Alaiza’s struggles are not something new to their neighbors and even to her teachers and classmates. Her story has become a great inspiration, especially that Alaiza is always seen to be a very positive person despite these experiences.

“Lagi s’yang may matamis na ngiti kahit saan ko s’ya makasalubong. At kahit hindi na n’ya ako adviser ngayon, lagi pa rin n’yang pinapakita ang appreciation n’ya sa akin as a teacher,” shared Ms. Jennelyn Combo, her grade 8 adviser, who added that she would often receive random messages from Alaiza showing the child’s appreciation to her.

Her grade 9 adviser, Ms. Sharon Cruz, agrees with Ms. Combo. She shared that Alaiza is one of her students that she can rely on as Alaiza is very confident, responsible and shows great leadership.

“Napaka-bubbly ng batang ‘yan at responsable. Nakikita mo na hindi n’ya ginagawa ang mga bagay para lang sa grades kundi ganun talaga s’ya,” Ms. Cruz added.

Alaiza’s classmates and friends share the same thing.

“Hinahangaan ko s’ya dahil napaka-positibo n’ya. Kahit anong problema, kinakaya n’ya, happy lang lagi,” said Carla Mae Dela Vega, one of Alaiza’s classmates and closest friends.

Ms. Combo added that Alaiza is a positive influencer inside the classroom. Since they are in the prime section, all the students are achievers. However, Alaiza and the rest of her classmates practice togetherness instead of competing against each other.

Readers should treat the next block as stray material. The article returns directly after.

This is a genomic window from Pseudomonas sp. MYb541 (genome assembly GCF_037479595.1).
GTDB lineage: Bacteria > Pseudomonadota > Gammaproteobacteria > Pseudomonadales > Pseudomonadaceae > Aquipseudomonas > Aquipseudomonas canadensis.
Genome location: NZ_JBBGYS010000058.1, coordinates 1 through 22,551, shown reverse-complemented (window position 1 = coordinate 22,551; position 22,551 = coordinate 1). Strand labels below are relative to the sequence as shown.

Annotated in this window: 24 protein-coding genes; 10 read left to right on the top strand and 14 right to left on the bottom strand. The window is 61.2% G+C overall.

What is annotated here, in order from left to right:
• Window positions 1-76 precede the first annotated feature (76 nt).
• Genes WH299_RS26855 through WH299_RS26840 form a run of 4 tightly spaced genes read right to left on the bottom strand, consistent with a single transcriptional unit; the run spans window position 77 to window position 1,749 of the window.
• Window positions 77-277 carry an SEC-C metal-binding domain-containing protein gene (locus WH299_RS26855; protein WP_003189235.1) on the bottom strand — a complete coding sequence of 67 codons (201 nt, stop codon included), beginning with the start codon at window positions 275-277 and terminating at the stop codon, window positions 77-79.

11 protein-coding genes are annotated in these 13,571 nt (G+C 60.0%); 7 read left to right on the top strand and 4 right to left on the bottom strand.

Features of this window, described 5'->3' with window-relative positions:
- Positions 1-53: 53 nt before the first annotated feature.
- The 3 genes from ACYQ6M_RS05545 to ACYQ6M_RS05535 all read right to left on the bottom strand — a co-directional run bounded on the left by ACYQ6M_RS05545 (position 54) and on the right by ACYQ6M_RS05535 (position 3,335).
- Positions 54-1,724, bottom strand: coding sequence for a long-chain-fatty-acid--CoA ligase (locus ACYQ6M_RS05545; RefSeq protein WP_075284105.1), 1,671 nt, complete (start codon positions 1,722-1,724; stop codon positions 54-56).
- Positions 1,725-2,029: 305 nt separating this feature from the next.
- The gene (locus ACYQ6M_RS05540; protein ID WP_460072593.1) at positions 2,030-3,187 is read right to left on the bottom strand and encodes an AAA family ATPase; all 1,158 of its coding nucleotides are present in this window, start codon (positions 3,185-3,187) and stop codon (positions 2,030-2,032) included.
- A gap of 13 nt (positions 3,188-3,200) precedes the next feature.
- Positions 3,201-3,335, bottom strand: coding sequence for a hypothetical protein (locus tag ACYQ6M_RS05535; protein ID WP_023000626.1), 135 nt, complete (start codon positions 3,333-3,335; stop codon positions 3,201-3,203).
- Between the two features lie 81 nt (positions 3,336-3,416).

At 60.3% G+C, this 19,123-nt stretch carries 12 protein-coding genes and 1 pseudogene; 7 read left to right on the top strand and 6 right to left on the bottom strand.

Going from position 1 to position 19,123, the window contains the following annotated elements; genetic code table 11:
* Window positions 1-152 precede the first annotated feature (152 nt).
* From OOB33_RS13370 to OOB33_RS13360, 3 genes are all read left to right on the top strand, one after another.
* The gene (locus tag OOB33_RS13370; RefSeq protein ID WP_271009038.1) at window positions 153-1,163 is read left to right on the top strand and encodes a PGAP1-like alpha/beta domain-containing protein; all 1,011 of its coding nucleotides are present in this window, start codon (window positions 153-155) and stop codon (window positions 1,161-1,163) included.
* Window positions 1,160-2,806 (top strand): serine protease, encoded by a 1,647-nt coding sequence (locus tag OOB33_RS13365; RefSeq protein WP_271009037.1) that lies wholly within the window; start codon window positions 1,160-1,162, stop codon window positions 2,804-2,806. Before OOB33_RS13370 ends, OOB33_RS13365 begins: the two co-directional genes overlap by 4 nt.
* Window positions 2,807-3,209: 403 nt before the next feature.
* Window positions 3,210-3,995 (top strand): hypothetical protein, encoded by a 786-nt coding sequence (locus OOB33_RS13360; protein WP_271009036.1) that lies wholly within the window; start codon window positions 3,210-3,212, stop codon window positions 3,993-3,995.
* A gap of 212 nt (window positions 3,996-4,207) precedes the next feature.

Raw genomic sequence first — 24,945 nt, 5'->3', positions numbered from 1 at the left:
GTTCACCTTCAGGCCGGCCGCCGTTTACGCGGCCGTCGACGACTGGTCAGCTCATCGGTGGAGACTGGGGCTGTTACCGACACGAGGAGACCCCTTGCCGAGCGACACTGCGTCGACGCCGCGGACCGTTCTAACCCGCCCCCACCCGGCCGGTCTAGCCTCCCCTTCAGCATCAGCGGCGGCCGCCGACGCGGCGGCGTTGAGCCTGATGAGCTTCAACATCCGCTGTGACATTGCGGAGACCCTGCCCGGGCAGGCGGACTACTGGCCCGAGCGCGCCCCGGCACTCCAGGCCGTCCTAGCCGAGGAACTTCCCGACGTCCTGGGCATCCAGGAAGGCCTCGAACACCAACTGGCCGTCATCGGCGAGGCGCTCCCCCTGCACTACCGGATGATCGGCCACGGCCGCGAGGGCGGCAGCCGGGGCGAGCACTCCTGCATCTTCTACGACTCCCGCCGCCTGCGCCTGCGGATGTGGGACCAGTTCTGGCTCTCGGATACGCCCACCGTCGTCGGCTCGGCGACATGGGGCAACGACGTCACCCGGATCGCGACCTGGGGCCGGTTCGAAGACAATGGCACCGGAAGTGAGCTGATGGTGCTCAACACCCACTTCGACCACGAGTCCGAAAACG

At home, Alaiza is a model, too.

“Napakatiyaga po n’ya, lalo na sa pag-aaral. Hindi s’ya tumitigil, minsan madaling araw na s’ya natutulog tapos gigising pa nang maaga para mag-aral,” shared Angel, 15, Alaiza’s elder sister.

Tatay Angelo and Nanay Edralyn are both inspired by their child’s dedication. Tatay Angelo works harder so he can support them up to college. Nanay Edralyn, on the other hand, takes some of Alaiza’s responsibilities in the house chores so she can focus on her studies and still grab some rest.

“Dahil siguro sa pinagdaanan namin, si Alaiza ay hinding hindi nagrereklamo at talagang determinado sa buhay,” said Tatay Angelo.

Advocating for the youth and the poor

Evident in her poetry and in her dreams is her advocacies both for the youth and the poor. Not only does she wish to help her family, she dreams of helping the community, too.

“Magiging halimbawa ako na kahit gaano kahirap ang buhay, tuloy lang ang pagbangon at pangangarap. Magiging halimbawa ako lalo na sa mga kabataang naliligaw ng landas,” said Alaiza.

When she becomes a lawyer, she vows to be the voice of the poor. Today, however, she knows she can only do so much. But she remains a good child not only by being responsible and respectful at home, but also through being an achiever and leader in school and participating in various activities, especially in their church.

The closest she is doing today to make a difference is perhaps her participation in their school’s organization where they conduct reading sessions to students from their neighboring elementary school.

As a girl with a lot of optimism, she knows she has a long way to go. But still, Alaiza is confident that she can achieve her dreams, especially for the benefit of the community.#

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‘Not Alone’

A story of a solo parent from Baras, Rizal

For 50-year-old Emilyn Ganapin being the breadwinner of their family while her husband takes care of their children is totally fine. But when her husband started hitting and abusing her physically, she thought it was too much and decided that she had enough of him.

Nilakasan ko po yung loob ko na ireport siya sa barangay at humingi ng protection order. Pinalayas ko rin ang asawa ko sa bahay namin. Pero nagalit ang mga kamag-anak n’ya at sumugod sa bahay at pinagsisira ang bahay at mga gamit namin. Talagang bumagsak yung bahay namin,” Emilyn said.